Gardening Articles: Edibles :: Small Fruits & Berries
by National Gardening Association Editors
"Bramble" the name given to plants in the genus Rubus, which includes the many forms of raspberries(including red, golden, black, and purple kinds) and blackberries (both upright and trailing types).
As with any plant, pruning reduces the chance of pest invasion and infection, allows better air circulation and light exposure, and so ultimately, more fruit. Pruning most brambles is a necessity simply because they are rampant growers.
Tools and Materials
- Heavy gloves and arm protection
How Brambles Grow. It's easier to remember how to prune brambles if you understand how they grow. The plants' underground parts the roots and crown are perennial, but the canes (upright stems) that arise from the crown are biennial, meaning that they live just two years. In its first year, a cane grows vigorously, develops a strong structure, and stores energy. It produces fruit in its second year. After fruiting, the cane declines and dies, though some species called everbearing produce fruit late in their first season and again in their second year.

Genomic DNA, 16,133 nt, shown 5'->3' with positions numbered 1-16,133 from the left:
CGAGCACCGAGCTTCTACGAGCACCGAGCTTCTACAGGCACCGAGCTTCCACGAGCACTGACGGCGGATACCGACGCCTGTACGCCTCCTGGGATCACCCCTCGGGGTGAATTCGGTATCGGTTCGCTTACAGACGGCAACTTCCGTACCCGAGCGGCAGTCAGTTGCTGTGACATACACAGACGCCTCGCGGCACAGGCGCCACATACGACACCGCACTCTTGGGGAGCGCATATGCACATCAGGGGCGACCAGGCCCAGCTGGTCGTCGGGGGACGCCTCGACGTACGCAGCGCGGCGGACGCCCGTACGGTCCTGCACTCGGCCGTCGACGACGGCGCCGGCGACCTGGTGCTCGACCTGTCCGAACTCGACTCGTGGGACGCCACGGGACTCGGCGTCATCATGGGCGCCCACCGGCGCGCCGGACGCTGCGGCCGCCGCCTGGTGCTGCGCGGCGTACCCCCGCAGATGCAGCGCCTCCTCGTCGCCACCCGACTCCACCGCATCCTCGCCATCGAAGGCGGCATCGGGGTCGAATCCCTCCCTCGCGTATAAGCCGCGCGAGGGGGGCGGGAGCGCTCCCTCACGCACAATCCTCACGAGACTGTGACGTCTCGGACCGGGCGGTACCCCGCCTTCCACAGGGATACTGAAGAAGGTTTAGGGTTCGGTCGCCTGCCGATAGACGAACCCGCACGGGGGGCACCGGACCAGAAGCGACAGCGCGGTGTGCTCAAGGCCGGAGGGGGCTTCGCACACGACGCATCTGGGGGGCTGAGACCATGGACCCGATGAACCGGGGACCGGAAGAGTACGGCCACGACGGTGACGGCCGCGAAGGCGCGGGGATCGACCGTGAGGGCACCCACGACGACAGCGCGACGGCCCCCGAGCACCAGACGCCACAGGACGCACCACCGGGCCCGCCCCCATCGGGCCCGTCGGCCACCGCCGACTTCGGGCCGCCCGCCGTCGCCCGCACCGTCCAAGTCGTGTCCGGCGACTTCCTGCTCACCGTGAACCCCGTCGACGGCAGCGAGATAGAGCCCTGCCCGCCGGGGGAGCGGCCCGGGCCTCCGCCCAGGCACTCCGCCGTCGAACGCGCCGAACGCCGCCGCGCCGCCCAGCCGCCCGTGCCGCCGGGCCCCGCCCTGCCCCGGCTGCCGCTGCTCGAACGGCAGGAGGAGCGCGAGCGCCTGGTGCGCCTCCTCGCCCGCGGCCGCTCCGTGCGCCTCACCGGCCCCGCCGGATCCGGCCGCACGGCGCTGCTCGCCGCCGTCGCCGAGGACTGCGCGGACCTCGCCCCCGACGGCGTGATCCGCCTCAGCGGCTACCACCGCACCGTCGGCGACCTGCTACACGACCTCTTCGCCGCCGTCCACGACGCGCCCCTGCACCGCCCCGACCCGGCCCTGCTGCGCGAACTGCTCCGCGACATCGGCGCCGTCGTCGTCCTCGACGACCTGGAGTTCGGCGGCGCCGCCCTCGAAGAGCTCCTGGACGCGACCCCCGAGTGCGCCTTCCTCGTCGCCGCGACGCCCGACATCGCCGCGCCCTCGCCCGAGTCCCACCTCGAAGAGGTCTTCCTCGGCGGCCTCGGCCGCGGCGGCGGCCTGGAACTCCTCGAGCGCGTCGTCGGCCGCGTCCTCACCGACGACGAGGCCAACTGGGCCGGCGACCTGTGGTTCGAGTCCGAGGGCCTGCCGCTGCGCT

Since the 2-year old canes die after fruiting, you can cut them back to the ground immediately after harvest. Prune carefully to avoid damaging the bramble's crown with your pruners.
Each category of brambles has a different growth and fruiting habit, so pruning practices vary. At any time of year, you can remove dead, damaged, or diseased branches and canes.
Note: the recommended pruned lengths are for untrellised brambles. If you provide support for your brambles, you can leave longer canes.
Summer-Bearing Red and Golden Raspberries. These brambles produce tall, unbranched canes as well as root suckers (canes that spring from the roots rather than the crown of the plant).
In late winter or early spring before new growth begins, remove canes until there are eight strong canes per three feet of row. If your brambles grow in a bed rather than a row, thin them to six to ten canes per square foot of row. Another way to measure is to leave an average of four to six inches between canes.
In the early spring as growth is beginning, prune back the tips of second-year canes so they stand erect and about 4 to 5 feet high.
Black and Purple Raspebriies. Unlike their red and golden cousins, black and purple raspberry canes branch vigorously, and grow in a vase shape, producing few if any root suckers. If allowed to grow unpruned, the long canes that come in contact with soil form roots, giving rise to new plants.
In spring, when first-year canes reach 18 to 20 inches tall, prune back the tips. This encourages strong branching. The following spring, trim branches back to 8 to 12 inches. When thinning canes, leave five to ten canes per plant, depending on the soil fertility.
Everbearing Raspberries. Despite their name, these varieties also called fall-bearing don't bear fruit constantly. The first year, canes bear fruit at their tips. The following summer, the same canes bear fruit lower down.
After fall harvest the first year, remove the cane tip. After the summer harvest the following year, prune the rest of the cane to the ground.